Concussion Inc. : The End of Football As We Know It
by Muchnick, Irvin

The United States Of Football
Santa Clara Symposium On Sports Law And Ethics
Dave Duerson And Other Discontents
Joe Maroon And Other Pittsburgh Witch Doctors
Chris Nowinski And Alan Schwarz
Concussion Ink (In Other Words, Miscellaneous)
Jovan Belcher, Bob Costas, And Me
My Friend George Visger
The Michael Vick And Kris Dielman Follies
Ritalin -- The New Growth Hormone
Obama The Kitsch King
About The Author291

Inside the controversial and newsworthy issue of concussions in American football — Muchnick’s trademark no-holds-barred investigation reveals the corruption and scandals in real time

Traumatic brain injury in football is not incidental, but an inevitable and central aspect of the sport. Starting in high school, through college, and into the NFL, young players face repeated head trauma, and those sustained injuries create lifelong cognitive and functional difficulties.

Muchnick’s Concussion Inc. blog exposed the decades-long cover-up of scientific research into sports concussions and the ongoing denial to radically reform football in North America. This compilation from Muchnick’s no-holds-barred investigative website reveals the complete head injury story as it developed, from the doctor who played fast and loose with the facts about the efficacy of the state-mandated concussion management system for high school football players, to highly touted solutions that are more self-serving cottage industry than of any genuine benefit.

Known for extensive reporting on the tragic story of the Chris Benoit murder-suicide, Muchnick turns his investigative analysis to traumatic brain injury and probes deep into the corporate, government, and media corruption that has enabled the $10-billion-a-year National Football League to trigger a public health crisis.

Irvin Muchnick: Irvin Muchnick is the author of Wrestling Babylon: Piledriving Tales of Drugs, Sex, Death, and Scandal and Chris & Nancy: The True Story of the Benoit Murder-Suicide and Pro Wrestling's Cocktail of Death, and a co-author of Benoit: Wrestling with the Horror that Destroyed a Family and Crippled a Sport. He lives in Berkeley, California.

Concussion Inc.

The End of Football as We Know It

By Irvin Muchnick


Copyright © 2015 Irvin Muchnick
All rights reserved.
ISBN: 978-1-77041-138-8



22 SEPTEMBER 2013..........

Sean Pamphilon, a one-time ESPN production assistant who has risen to the ranks of elite sports documentary filmmakers, has produced the very best movie on the football concussion crisis, The United States of Football. Though not accessible everywhere, it has about as wide a release as is possible for any nonfiction film not directed by Michael Moore.

Whatever you do, go see USOF.

As someone who's not paid well enough to hide his natural cantankerousness, I'll be discussing below my disappointment that Pamphilon made the movie he could readily get lots of people to pay to watch, rather than the one I would have made were I as brilliant at this medium as he is. Read on for one person's critique, but at the same time, pay no attention to the grump behind the screen.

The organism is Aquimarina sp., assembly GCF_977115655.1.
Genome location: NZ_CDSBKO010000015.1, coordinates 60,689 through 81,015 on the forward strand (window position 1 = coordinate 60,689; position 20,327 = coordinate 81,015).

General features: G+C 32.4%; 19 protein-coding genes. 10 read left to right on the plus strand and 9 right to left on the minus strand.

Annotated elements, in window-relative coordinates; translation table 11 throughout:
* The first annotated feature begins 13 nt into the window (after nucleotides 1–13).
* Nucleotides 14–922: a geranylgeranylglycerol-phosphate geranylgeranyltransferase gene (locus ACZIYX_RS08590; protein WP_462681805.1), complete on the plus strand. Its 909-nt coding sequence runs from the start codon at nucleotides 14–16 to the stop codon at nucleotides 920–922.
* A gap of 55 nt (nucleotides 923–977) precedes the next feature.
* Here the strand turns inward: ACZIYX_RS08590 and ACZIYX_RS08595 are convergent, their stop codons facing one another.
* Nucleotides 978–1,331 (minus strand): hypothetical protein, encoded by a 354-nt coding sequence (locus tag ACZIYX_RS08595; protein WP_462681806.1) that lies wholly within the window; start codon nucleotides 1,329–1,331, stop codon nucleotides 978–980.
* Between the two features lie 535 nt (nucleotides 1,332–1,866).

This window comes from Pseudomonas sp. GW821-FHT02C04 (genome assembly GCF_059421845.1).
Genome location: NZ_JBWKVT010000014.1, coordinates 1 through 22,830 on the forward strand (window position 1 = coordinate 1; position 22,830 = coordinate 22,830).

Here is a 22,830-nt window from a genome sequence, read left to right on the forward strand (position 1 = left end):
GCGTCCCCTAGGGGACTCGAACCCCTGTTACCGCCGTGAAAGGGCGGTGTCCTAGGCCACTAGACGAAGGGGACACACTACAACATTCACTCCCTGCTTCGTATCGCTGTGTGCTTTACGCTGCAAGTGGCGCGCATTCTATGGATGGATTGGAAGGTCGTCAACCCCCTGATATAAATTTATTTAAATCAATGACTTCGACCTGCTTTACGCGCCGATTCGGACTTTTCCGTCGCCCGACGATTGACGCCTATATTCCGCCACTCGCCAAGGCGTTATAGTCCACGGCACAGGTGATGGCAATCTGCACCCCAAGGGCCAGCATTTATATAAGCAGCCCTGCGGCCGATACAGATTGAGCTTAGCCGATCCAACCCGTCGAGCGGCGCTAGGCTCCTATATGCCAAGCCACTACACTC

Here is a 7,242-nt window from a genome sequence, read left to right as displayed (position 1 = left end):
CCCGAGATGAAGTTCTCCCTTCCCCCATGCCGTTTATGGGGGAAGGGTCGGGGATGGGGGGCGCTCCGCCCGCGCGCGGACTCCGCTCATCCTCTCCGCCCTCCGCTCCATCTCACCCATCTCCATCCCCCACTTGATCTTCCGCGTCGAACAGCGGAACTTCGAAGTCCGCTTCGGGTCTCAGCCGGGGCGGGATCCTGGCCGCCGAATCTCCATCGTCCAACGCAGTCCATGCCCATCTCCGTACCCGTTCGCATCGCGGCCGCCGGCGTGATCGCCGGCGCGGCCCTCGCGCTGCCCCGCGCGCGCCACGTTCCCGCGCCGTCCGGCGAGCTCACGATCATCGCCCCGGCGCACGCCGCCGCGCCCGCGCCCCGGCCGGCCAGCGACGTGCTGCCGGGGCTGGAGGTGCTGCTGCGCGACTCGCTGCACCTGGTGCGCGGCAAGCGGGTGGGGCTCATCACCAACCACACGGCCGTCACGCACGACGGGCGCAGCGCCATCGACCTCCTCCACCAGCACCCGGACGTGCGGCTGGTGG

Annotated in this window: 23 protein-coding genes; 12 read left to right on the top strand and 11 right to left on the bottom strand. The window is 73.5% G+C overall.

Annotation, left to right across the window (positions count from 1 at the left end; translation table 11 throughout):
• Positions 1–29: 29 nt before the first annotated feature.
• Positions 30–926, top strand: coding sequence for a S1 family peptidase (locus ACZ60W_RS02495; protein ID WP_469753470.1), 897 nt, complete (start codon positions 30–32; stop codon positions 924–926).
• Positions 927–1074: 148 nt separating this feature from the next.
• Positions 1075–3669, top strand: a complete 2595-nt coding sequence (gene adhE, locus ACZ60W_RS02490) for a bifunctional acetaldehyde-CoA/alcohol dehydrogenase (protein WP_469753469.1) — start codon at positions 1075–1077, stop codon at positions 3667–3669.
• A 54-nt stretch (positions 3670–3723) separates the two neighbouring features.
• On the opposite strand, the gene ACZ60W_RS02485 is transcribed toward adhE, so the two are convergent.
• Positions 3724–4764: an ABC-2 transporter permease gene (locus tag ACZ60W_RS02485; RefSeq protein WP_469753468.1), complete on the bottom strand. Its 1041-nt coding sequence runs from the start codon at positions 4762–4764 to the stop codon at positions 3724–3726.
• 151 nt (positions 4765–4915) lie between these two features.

I also am proud to call Sean a friend, so let's get the narcissistic part of this review out of the way first.

For reasons that must have cost his poor parents thousands of dollars in fees to child psychologists, Pamphilon was bound and determined to include my voice in USOF. In order to fulfill that promise, he had to go out of his way to interview me at the end of a trip to the Bay Area to visit a dying relative. All kidding aside, I am grateful and humbled to be juxtaposed in this work with assorted journalistic betters in two spots.

One clip has me sourly pointing out that the National Football League's underwriting of federal research on traumatic brain injury is equivalent to the Tobacco Institute's drafting of a report by the surgeon general.

In the other one, I verbally bodyslam Dr. Joe "ImPACT" Maroon of the University of Pittsburgh Medical Center, the Pittsburgh Steelers, the NFL coterie of book-cooking scientific researchers, and, of course, World Wrestling Entertainment.

(Not for the first time, I'm struck by how the real WWE reveals more about the way the world works than the fake NFL does. USOF also has on camera Pittsburgh radio commentator Mark Madden, who boasts wrestling industry broadcast roots — along with, obviously, Chris Nowinski, the Harvard football player turned WWE performer whose investigations into his own bout with concussions permanently changed the national narrative of this issue.)

If there's too much Muchnick for everyone else's taste, there's too much Bob Costas for mine. This is not directly a knock on Costas (also an acquaintance verging on friend) — for only a fool could fail to acknowledge that he is the best we have, maybe even a little too sharp for sports. The setup in which Costas asks the unanswerable question — "What can a football official responsibly tell a parent about the safety of football?" — is perfect.

Costas with a pitchfork, however, becomes a mere rhetorical Houdini, a little too fuzzy for full-blown social criticism. Pamphilon isn't Ken Burns (thankfully), and this film doesn't need the imprimatur and homilies of the most recognized face in network sports. When Costas rips ESPN for its now-defunct violence-pandering football segment "You Got Jacked Up!" I feel the same as when he pontificates about the failure of CBS's Masters coverage to probe the controversy over the racist Augusta National Golf Club. Personally, what I want to see is whether Costas, who hobnobs with swimming's biggest stars and anchors NBC's Olympics package, will ever use his platform for a word or three about the nat

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